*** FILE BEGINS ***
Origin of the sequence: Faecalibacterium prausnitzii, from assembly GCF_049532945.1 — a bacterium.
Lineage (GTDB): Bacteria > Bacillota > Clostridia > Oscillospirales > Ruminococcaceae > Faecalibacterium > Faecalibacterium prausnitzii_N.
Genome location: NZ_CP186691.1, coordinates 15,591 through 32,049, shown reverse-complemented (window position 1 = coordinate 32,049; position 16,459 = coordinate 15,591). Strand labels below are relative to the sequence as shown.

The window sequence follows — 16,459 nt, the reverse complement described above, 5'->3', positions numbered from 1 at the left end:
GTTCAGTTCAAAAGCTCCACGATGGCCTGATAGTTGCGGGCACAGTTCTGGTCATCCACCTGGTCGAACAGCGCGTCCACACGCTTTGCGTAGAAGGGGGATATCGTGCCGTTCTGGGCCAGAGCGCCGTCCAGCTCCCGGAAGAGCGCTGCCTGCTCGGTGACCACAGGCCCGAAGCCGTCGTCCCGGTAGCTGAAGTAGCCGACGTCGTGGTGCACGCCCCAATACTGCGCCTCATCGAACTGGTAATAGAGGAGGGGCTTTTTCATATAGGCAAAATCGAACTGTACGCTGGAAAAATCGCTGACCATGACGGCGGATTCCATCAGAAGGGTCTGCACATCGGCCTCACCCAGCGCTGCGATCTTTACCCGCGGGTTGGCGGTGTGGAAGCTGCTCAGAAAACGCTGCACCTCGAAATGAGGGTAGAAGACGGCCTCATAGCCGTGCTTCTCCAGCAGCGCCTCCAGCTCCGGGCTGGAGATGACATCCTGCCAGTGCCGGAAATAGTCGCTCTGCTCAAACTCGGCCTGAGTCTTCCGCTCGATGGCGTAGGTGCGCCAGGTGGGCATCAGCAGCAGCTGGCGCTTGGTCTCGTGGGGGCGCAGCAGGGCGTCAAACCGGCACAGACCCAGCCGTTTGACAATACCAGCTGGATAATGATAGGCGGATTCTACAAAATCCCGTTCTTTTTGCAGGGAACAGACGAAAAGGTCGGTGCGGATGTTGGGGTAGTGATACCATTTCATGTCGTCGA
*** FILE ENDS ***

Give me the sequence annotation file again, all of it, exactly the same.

Origin of the sequence: Faecalibacterium prausnitzii, from assembly GCF_049532945.1 — a bacterium.
Lineage (GTDB): Bacteria > Bacillota > Clostridia > Oscillospirales > Ruminococcaceae > Faecalibacterium > Faecalibacterium prausnitzii_N.
Genome location: NZ_CP186691.1, coordinates 15,591 through 32,049, shown reverse-complemented (window position 1 = coordinate 32,049; position 16,459 = coordinate 15,591). Strand labels below are relative to the sequence as shown.

The window sequence follows — 16,459 nt, the reverse complement described above, 5'->3', positions numbered from 1 at the left end:
GTTCAGTTCAAAAGCTCCACGATGGCCTGATAGTTGCGGGCACAGTTCTGGTCATCCACCTGGTCGAACAGCGCGTCCACACGCTTTGCGTAGAAGGGGGATATCGTGCCGTTCTGGGCCAGAGCGCCGTCCAGCTCCCGGAAGAGCGCTGCCTGCTCGGTGACCACAGGCCCGAAGCCGTCGTCCCGGTAGCTGAAGTAGCCGACGTCGTGGTGCACGCCCCAATACTGCGCCTCATCGAACTGGTAATAGAGGAGGGGCTTTTTCATATAGGCAAAATCGAACTGTACGCTGGAAAAATCGCTGACCATGACGGCGGATTCCATCAGAAGGGTCTGCACATCGGCCTCACCCAGCGCTGCGATCTTTACCCGCGGGTTGGCGGTGTGGAAGCTGCTCAGAAAACGCTGCACCTCGAAATGAGGGTAGAAGACGGCCTCATAGCCGTGCTTCTCCAGCAGCGCCTCCAGCTCCGGGCTGGAGATGACATCCTGCCAGTGCCGGAAATAGTCGCTCTGCTCAAACTCGGCCTGAGTCTTCCGCTCGATGGCGTAGGTGCGCCAGGTGGGCATCAGCAGCAGCTGGCGCTTGGTCTCGTGGGGGCGCAGCAGGGCGTCAAACCGGCACAGACCCAGCCGTTTGACAATACCAGCTGGATAATGATAGGCGGATTCTACAAAATCCCGTTCTTTTTGCAGGGAACAGACGAAAAGGTCGGTGCGGATGTTGGGGTAGTGATACCATTTCATGTCGTCGA